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By Stephen Roach
America’s fixation on the “China problem” is now boiling over. From Google to the renminbi, China is being blamed for all that ails the US. Unfortunately, this reflects a potentially lethal combination of political scapegoating and bad economics.
The political pressures are grounded in the angst of American workers. After more than a decade of stagnant real compensation and, more recently, a sharp upsurge in unemployment, US labour is being squeezed as never before. Understandably, voters want answers. It is all because of the trade deficit, they are told – a visible manifestation of a major loss of production to foreign competition. With China and its so-called manipulated currency having accounted for fully 39 per cent of the US trade deficit in 2008-09, Washington maintains that American workers can only benefit if it gets tough with Beijing.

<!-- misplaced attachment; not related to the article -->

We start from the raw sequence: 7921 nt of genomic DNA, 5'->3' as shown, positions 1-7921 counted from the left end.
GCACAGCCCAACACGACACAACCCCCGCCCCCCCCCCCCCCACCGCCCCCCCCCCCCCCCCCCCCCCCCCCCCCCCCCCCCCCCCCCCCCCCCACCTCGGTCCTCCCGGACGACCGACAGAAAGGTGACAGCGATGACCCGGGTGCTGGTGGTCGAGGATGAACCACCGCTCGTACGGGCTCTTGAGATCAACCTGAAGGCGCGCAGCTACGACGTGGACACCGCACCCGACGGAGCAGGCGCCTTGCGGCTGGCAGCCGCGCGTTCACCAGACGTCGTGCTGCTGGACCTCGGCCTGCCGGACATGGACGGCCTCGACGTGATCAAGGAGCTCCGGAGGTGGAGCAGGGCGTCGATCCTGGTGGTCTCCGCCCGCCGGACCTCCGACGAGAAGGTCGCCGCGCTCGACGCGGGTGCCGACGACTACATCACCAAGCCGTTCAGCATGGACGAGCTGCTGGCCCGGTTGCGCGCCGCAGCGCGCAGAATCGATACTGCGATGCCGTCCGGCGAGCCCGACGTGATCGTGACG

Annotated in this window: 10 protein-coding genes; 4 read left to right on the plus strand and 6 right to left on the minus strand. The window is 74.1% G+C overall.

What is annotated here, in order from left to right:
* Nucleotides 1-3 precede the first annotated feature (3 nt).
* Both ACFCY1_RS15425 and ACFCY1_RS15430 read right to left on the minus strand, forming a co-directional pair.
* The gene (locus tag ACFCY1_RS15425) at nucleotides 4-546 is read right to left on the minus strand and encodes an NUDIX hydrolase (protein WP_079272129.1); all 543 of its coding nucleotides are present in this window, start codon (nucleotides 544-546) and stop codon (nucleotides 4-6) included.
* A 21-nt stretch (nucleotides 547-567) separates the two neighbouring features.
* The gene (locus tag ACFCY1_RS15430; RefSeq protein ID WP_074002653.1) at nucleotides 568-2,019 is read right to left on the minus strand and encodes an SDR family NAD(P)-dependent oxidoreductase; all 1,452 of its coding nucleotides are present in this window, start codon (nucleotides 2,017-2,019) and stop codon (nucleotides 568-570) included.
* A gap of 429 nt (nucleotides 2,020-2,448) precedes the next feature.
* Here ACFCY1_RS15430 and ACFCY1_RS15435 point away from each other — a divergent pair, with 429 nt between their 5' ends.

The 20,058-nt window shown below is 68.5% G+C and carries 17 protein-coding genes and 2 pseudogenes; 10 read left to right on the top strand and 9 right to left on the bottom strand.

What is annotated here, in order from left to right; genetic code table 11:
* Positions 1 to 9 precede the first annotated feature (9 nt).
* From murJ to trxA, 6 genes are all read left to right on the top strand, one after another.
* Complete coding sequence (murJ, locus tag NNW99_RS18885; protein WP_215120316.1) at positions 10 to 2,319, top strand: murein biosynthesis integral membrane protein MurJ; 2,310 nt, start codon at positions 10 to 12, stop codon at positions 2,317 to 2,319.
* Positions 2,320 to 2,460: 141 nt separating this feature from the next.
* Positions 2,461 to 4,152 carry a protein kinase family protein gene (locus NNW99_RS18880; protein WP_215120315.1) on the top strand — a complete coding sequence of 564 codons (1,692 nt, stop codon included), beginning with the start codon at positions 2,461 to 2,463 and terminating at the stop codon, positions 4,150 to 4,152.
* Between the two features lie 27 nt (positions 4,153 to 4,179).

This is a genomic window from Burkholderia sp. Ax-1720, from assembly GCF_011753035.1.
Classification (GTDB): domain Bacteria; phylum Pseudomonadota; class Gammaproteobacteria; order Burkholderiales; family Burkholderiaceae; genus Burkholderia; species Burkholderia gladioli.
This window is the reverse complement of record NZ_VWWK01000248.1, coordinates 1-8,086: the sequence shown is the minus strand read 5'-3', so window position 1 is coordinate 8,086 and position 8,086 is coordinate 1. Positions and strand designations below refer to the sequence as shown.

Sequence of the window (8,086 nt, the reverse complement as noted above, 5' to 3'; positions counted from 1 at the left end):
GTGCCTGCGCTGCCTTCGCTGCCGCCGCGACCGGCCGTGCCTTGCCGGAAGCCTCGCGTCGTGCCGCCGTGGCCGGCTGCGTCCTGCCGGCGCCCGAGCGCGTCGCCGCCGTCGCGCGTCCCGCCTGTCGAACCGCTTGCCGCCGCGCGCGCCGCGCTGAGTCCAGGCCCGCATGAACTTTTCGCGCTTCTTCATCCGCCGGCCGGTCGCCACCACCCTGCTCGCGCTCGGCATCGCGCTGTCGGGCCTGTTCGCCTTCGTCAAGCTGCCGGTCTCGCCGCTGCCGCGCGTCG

However appealing this argument may seem, it is premised on bad economics. In 2008-09, the US had trade deficits with more than 90 countries. That means it has a multilateral trade deficit. Yet aided and abetted by some of America’s most renowned economists, Washington now advocates a bilateral fix – either a sharp revaluation of the renminbi or broad-based tariffs on Chinese imports.
A bilateral remedy for a multilateral problem is like rearranging the deckchairs on the Titanic. Unless the problems that have given rise to the multilateral trade deficit are addressed, bilateral intervention would simply shift the Chinese portion of America’s international imbalance to someone else. That “someone” would most likely be a higher-cost producer – in effect, squeezing the purchasing power of hard-pressed US consumers.